This briefing paper outlines the methodological approaches taken to measure the impact of ICT on productivity in the health sector, summarizes the available evidence, and makes recommendations as to where future research effort might be best directed.
This APDIP e-Note provides an overview of the benefits and challenges of some of the most used e-Health tools. Important lessons learned in e-Health in the Asia-Pacific region are highlighted through three case studies from Indonesia, Philippines and Thailand. The APDIP e-Note also examines different approaches to e-Health, such as the use of free and open source software (FOSS) and the relationship between e-Health and the Millennium Development Goals (MDGs). Finally, considerations for policy makers are discussed.
The Global Observatory for eHealth was established by the World Health Organization in 2005 to monitors the development of e-health worldwide, with an emphasis on individual countries. As its initial task it carried out the first global survey on eHealth which resulted in a series of outputs including a publication entitled, "Building Foundations for eHealth," survey results and individual country profiles.
This white paper is about the importance of Internet usage in health sector. It looks at four main areas - the evolution of e-health consumer, legal implication, safety aspect and quality of e-health.
Based on a technology assessment carried out in Kenya, and using multiple case studies in Nyanza Province, this work focuses on an investigation on how five rural hospitals are adapting to the technology shift. The issues examined include the ICT infrastructure and e-health technologies in place, the knowledge of participants in terms of benefits gained through the use of ICT and the challenges posing barriers to the use of ICT technologies in these hospitals.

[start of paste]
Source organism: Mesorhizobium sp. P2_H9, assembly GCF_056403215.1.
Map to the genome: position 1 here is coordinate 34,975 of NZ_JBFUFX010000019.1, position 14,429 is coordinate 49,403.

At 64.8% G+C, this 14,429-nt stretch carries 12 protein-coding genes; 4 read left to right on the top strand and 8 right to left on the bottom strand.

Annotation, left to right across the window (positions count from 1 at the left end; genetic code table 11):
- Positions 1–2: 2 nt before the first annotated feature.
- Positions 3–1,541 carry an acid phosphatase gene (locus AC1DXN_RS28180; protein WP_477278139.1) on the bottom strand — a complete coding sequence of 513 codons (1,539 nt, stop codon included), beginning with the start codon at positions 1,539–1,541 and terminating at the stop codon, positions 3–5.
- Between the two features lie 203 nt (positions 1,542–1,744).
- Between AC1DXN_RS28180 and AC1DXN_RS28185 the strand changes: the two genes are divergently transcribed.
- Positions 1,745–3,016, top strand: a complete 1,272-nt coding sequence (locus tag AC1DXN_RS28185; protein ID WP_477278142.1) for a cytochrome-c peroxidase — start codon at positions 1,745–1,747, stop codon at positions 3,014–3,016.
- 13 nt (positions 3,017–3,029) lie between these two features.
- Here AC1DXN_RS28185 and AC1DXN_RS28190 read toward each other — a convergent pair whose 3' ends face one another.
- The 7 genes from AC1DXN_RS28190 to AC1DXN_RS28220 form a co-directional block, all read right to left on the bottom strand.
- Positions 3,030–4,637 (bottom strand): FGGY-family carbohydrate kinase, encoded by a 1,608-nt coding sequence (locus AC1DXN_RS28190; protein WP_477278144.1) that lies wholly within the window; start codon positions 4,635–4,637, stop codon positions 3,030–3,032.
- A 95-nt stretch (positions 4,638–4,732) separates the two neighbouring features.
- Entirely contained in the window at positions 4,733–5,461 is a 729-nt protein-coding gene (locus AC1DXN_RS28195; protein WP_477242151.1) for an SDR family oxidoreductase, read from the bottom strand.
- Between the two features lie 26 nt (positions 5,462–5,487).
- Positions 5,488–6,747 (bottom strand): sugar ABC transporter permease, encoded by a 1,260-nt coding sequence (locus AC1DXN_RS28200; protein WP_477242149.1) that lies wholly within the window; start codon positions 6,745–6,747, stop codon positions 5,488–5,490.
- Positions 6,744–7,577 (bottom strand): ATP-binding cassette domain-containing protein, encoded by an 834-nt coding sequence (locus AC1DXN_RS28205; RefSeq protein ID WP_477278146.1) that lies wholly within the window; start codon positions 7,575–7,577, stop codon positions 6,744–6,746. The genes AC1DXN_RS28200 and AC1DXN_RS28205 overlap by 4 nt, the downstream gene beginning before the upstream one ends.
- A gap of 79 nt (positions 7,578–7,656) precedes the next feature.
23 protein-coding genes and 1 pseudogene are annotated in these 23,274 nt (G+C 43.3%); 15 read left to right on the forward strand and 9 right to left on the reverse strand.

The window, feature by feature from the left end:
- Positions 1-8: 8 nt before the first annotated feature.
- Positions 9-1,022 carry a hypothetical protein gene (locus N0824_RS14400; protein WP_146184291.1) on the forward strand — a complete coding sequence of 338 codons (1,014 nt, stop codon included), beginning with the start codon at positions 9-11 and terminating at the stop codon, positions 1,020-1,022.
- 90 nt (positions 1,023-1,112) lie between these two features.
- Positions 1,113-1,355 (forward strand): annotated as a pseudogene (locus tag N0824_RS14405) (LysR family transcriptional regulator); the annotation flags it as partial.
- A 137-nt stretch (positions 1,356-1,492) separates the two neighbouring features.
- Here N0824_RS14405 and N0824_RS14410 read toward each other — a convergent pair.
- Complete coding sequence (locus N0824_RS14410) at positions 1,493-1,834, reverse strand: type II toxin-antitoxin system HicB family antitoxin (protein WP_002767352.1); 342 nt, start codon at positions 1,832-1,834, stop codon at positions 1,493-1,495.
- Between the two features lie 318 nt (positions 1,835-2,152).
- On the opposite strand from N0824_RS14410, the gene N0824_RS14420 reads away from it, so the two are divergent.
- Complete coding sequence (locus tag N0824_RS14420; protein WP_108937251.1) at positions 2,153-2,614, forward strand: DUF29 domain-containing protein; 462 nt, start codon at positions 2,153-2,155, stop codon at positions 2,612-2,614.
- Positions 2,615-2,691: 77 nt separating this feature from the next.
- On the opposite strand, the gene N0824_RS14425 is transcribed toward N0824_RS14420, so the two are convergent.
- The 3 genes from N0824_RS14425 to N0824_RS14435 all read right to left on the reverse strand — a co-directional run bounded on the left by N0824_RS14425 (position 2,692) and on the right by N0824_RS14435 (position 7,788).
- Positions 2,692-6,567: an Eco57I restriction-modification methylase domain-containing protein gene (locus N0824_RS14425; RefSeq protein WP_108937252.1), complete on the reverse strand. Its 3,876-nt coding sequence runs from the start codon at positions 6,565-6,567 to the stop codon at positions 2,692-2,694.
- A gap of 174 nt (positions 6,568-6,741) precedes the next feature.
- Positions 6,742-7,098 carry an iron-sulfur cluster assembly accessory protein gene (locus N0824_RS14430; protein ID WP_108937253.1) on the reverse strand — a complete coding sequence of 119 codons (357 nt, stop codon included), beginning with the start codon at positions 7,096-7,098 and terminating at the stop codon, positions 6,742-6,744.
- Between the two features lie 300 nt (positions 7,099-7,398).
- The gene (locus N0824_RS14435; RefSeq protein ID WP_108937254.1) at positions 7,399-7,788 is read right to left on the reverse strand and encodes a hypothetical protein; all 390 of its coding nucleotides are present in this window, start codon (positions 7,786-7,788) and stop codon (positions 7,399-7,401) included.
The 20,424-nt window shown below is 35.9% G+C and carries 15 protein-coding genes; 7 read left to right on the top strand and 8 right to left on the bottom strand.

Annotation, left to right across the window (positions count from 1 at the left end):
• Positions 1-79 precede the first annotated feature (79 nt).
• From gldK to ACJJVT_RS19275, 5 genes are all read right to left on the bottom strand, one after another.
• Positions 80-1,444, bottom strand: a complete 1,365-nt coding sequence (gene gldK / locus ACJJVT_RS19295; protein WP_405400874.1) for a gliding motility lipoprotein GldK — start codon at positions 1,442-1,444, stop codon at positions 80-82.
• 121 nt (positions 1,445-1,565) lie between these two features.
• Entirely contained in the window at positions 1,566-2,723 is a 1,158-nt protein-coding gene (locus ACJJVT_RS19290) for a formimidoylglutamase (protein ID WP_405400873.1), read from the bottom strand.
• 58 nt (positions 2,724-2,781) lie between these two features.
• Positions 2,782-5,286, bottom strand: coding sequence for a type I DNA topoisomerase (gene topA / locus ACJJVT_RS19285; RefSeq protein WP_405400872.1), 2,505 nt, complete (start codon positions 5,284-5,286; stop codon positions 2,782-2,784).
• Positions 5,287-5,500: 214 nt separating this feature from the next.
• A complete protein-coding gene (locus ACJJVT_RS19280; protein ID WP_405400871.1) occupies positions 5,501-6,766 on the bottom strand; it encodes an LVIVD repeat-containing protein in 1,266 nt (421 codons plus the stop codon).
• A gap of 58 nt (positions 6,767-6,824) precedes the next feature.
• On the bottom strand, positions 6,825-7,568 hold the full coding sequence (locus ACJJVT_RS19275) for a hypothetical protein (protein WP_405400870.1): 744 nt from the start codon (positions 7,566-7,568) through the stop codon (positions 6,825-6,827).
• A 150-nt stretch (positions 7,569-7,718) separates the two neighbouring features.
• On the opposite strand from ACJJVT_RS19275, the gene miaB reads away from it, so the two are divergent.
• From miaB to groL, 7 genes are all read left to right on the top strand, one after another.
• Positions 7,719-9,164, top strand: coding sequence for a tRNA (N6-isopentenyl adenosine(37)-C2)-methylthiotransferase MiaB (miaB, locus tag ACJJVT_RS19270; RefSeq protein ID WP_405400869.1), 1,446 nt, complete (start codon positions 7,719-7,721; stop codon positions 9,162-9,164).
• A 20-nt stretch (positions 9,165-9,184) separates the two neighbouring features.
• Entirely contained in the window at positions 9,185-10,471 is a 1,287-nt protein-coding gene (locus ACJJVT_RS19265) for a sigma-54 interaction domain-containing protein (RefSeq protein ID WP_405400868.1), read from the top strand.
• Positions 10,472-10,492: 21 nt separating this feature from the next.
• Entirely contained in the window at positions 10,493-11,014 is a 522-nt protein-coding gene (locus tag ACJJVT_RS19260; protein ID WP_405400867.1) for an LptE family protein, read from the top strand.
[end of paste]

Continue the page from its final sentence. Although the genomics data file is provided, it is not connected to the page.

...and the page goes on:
This e-primer discusses the science and policy issues surrounding the use of modern biotechnology. It provides a snapshot of the benefits of biotechnology, as well as concerns regarding its potential negative impact on the environment and on human health.
This review of ICT reproductive health and HIV/AIDS education projects finds that small projects have begun to demonstrate the potential value of using the technology with youth. Web-based projects, CD-ROMs, and other types of ICT can lead to changes in young people’s knowledge and attitudes about sexual and reproductive health issues.
This book aims to redress the relative lack of published information on successful telehealth solutions in the developing world. It presents real-life stories from Asia, Africa, and Latin America. It is rich in practical experience and will be of interest to health professionals, development workers, and e-health and telehealth proponents interested in learning about, or contributing to the implementation of, appropriate solutions for 80% of the world’s population.
This report explores the ways in which information and communication technologies (ICTs) can contribute to efforts towards meeting child-focused development goals. The diffusion of ICTs has been highly uneven, and it is clear that digital divides not only trace but can also further deepen existing social divides, between income-rich and income-poor, between urban and rural dwellers, between women and men, and girls and boys. The report therefore supports UNICEF in efforts to further develop and disseminate good practice regarding ICT4D and children.
Policy Brief in ICT Applications in the Knowledge Economy, No. 7: Improving Health Care in Rural Areas: Information and Communications Technology Solutions for Least Developed Countries
Achieving the health-related MDGs requires strengthening health systems, particularly in the following areas of (a) Expanding the primary health-care workforce and enriching the skill levels; (b) Upgrading and broadening medical infrastructure and logistics; (c) Providing affordable access to drugs and medical supplies; (d) Improving health decision-making and early warning by enhancing data collection and analysis of disease trends.